Headhunting in the Solomon Islands Around the Coral Sea


By Caroline MytingerMACMILLAN

IF I had been titling this book, I should have called it “Two Babes in Purgatory,” for everyone knows that the Solomon Islands are only a short way this side of Gehenna so far as climate and health are concerned. Ever since old Mendaña misnamed the Solomons, in 1567, visitors have been tempted to write books about them; this one concerns two inquisitive ladies who go to the Solomons to paint portraits of the natives and learn what they can.
The few reproductions suggest that the artist of the pair paints extremely well. And one gains the impression that they do learn, for there is much more nonsense in the first part of the book than there is in the second. For instance, on page 6 we learn that Rabaul is in New Guinea, which it is not. On page 11 we learn that expectant mothers must go to Australia because of complications due to malaria. The complications, of course, are simply the fact that quinine, which is used to cure malaria, also produces abortion. On page 76 it is recorded for the first time in the history of science that a horse has malaria. This phenomenon is repeated. On page 93 we learn that “this particular species of kingfisher blue butterfly is not found anywhere else in the world.” This is true in the sense that species of the genus Ornithoptera are unbelievably numerous and each species is largely confined to the island on which it occurs, but I should not dare to say how many there are of them.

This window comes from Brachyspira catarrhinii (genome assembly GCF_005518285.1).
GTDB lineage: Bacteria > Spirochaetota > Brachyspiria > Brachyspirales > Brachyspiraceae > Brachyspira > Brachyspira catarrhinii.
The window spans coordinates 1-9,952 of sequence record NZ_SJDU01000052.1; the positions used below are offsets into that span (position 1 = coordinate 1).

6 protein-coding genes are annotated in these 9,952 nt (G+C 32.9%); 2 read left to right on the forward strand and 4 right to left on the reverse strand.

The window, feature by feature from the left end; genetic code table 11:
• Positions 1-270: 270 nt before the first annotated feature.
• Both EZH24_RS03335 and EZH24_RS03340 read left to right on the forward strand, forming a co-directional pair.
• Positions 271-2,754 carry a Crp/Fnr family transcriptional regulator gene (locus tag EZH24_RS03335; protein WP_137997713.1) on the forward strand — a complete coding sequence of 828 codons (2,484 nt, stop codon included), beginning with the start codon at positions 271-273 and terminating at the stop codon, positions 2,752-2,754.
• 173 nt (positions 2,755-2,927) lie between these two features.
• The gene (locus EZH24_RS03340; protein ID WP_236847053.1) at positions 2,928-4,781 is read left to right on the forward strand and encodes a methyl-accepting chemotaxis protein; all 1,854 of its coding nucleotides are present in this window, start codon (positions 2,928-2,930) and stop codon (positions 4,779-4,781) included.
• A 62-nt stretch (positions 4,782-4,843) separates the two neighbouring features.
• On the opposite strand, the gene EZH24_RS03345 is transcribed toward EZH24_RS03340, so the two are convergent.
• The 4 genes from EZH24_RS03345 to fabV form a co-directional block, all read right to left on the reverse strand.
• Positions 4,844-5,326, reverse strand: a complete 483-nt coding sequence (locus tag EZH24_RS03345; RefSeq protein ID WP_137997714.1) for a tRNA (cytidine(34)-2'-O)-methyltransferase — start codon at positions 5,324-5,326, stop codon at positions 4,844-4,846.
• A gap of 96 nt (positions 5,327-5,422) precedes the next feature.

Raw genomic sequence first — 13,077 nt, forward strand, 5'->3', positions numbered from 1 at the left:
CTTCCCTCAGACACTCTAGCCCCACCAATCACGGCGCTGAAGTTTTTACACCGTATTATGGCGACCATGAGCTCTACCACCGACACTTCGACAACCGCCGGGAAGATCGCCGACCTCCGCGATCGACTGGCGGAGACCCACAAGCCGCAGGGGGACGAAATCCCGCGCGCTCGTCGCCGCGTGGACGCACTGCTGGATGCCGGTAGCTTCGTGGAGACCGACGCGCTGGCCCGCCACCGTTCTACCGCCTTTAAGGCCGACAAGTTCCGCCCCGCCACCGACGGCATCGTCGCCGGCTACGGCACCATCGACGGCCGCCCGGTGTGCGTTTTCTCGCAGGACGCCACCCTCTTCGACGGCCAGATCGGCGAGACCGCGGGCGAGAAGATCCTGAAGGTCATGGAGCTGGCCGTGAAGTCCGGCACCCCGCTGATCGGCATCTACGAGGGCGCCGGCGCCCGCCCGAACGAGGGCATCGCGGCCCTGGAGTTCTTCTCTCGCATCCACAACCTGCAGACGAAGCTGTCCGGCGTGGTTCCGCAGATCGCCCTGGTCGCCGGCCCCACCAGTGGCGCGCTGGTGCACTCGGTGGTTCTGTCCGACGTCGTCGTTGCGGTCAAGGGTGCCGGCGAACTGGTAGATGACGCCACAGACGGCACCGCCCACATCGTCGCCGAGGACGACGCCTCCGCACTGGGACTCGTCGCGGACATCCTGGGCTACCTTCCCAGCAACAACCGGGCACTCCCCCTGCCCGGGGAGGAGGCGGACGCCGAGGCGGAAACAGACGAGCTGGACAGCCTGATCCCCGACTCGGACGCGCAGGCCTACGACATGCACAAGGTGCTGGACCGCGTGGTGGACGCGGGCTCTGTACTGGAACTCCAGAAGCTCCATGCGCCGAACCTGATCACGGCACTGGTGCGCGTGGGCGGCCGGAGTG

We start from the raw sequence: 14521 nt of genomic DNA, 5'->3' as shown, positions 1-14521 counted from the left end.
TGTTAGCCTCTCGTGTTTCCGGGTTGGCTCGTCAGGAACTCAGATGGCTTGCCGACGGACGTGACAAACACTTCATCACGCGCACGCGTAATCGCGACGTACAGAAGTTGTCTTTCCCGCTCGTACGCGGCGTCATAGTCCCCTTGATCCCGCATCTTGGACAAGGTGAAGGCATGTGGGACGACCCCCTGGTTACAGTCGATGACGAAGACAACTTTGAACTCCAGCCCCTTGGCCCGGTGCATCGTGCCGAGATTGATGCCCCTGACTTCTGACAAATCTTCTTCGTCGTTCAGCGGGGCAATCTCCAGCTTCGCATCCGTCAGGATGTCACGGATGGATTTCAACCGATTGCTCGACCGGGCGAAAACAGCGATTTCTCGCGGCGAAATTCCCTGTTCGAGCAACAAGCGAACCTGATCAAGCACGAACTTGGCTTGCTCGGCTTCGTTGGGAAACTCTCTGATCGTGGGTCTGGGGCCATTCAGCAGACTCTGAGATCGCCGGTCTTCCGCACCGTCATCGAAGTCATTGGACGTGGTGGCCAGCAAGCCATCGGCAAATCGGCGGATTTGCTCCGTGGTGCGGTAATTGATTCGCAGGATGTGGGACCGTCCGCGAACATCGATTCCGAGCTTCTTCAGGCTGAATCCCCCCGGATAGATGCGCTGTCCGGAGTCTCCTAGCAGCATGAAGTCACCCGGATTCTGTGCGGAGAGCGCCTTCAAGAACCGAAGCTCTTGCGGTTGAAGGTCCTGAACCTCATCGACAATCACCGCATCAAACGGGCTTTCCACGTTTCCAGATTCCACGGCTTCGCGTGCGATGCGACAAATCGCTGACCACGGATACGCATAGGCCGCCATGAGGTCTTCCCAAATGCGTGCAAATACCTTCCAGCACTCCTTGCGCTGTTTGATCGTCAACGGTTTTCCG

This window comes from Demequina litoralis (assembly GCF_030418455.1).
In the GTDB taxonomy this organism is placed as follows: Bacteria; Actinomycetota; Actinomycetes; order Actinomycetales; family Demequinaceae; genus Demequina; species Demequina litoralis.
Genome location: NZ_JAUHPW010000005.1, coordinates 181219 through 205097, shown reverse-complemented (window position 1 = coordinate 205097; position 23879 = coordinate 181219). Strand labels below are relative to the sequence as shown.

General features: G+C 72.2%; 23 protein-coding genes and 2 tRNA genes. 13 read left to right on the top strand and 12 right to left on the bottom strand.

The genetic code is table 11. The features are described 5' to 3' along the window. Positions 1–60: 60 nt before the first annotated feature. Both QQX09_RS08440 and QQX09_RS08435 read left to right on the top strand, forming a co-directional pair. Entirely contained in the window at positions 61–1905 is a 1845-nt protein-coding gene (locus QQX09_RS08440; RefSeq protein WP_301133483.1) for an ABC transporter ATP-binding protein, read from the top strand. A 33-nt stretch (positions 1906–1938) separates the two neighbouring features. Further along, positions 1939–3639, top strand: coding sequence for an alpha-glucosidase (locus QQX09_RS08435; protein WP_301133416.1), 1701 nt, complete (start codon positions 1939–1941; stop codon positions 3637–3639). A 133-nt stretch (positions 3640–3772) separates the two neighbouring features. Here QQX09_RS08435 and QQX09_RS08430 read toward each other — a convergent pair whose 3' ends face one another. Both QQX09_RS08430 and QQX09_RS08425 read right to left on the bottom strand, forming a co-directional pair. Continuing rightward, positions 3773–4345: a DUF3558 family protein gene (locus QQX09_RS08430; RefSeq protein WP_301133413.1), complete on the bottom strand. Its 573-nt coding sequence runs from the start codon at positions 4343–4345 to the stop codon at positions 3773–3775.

We know, too, that these poor babes in the woods suffered agonies of apprehension, for they had nervous crises when they heard the mosquitoes humming; they thought they were Anopheles. Actually, when you hear the mosquito hum you can sit back and sing the Doxology. You may get a bite, but you won’t get malaria. It is the stab in the dark, coming without a sound, which should make you want to reach for the quinine bottle. And so it goes. There is no object in multiplying examples. Fortunately they wane in number as one reads along, and in the latter part of the book there are a good many interesting observations on the natives.
There are few really good word pictures which tell what the islands are like, and there is a great deal of emphasis on the obvious and inevitable—the way planters live, the not particularly creditable administration of the islands. British colonial administration has been spread out too thin. There have never been enough really good men to go around, and the more loathsome localities have had to suck the hind teat, so to speak. Comparing this book with Codrington’s great work, The Melanesians, published in 1891, or Berger’s book brought out in 1923, or even Guppy’s classic of 1887 makes it seem all the more puny.
T. B.